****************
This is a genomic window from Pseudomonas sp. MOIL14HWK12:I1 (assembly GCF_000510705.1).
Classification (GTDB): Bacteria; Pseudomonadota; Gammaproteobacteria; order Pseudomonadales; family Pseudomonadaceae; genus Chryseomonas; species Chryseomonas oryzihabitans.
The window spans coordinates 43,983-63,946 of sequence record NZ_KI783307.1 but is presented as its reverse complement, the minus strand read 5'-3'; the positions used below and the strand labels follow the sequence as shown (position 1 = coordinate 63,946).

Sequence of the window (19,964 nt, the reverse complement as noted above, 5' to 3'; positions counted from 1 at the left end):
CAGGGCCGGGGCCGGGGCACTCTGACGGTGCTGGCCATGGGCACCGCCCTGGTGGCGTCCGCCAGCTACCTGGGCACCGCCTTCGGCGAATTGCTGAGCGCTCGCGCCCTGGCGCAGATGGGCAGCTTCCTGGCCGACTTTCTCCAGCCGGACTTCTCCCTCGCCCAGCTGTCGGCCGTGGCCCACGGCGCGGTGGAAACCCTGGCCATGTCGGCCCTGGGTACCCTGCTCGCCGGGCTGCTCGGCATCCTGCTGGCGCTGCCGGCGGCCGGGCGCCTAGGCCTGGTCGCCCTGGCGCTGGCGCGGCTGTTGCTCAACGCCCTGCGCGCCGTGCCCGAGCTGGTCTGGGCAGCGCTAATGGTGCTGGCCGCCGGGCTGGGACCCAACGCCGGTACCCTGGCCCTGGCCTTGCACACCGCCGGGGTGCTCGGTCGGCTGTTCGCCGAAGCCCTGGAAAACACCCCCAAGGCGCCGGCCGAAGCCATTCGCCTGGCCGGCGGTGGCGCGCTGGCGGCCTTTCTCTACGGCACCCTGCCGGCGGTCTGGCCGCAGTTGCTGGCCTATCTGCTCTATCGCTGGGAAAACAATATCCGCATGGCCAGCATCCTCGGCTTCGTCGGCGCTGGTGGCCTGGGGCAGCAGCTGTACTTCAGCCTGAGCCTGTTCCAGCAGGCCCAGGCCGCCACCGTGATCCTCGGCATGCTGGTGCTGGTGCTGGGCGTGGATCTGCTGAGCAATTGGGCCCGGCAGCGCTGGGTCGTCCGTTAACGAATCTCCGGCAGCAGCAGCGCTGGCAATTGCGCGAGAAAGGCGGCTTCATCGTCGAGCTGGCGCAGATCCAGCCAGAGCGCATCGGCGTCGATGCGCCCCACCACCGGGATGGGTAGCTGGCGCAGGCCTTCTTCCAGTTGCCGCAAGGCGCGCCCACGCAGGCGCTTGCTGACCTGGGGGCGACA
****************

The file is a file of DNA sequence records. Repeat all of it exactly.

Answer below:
This is a genomic window from Pseudomonas sp. MOIL14HWK12:I1 (assembly GCF_000510705.1).
Classification (GTDB): Bacteria; Pseudomonadota; Gammaproteobacteria; order Pseudomonadales; family Pseudomonadaceae; genus Chryseomonas; species Chryseomonas oryzihabitans.
The window spans coordinates 43,983-63,946 of sequence record NZ_KI783307.1 but is presented as its reverse complement, the minus strand read 5'-3'; the positions used below and the strand labels follow the sequence as shown (position 1 = coordinate 63,946).

Sequence of the window (19,964 nt, the reverse complement as noted above, 5' to 3'; positions counted from 1 at the left end):
CAGGGCCGGGGCCGGGGCACTCTGACGGTGCTGGCCATGGGCACCGCCCTGGTGGCGTCCGCCAGCTACCTGGGCACCGCCTTCGGCGAATTGCTGAGCGCTCGCGCCCTGGCGCAGATGGGCAGCTTCCTGGCCGACTTTCTCCAGCCGGACTTCTCCCTCGCCCAGCTGTCGGCCGTGGCCCACGGCGCGGTGGAAACCCTGGCCATGTCGGCCCTGGGTACCCTGCTCGCCGGGCTGCTCGGCATCCTGCTGGCGCTGCCGGCGGCCGGGCGCCTAGGCCTGGTCGCCCTGGCGCTGGCGCGGCTGTTGCTCAACGCCCTGCGCGCCGTGCCCGAGCTGGTCTGGGCAGCGCTAATGGTGCTGGCCGCCGGGCTGGGACCCAACGCCGGTACCCTGGCCCTGGCCTTGCACACCGCCGGGGTGCTCGGTCGGCTGTTCGCCGAAGCCCTGGAAAACACCCCCAAGGCGCCGGCCGAAGCCATTCGCCTGGCCGGCGGTGGCGCGCTGGCGGCCTTTCTCTACGGCACCCTGCCGGCGGTCTGGCCGCAGTTGCTGGCCTATCTGCTCTATCGCTGGGAAAACAATATCCGCATGGCCAGCATCCTCGGCTTCGTCGGCGCTGGTGGCCTGGGGCAGCAGCTGTACTTCAGCCTGAGCCTGTTCCAGCAGGCCCAGGCCGCCACCGTGATCCTCGGCATGCTGGTGCTGGTGCTGGGCGTGGATCTGCTGAGCAATTGGGCCCGGCAGCGCTGGGTCGTCCGTTAACGAATCTCCGGCAGCAGCAGCGCTGGCAATTGCGCGAGAAAGGCGGCTTCATCGTCGAGCTGGCGCAGATCCAGCCAGAGCGCATCGGCGTCGATGCGCCCCACCACCGGGATGGGTAGCTGGCGCAGGCCTTCTTCCAGTTGCCGCAAGGCGCGCCCACGCAGGCGCTTGCTGACCTGGGGGCGACA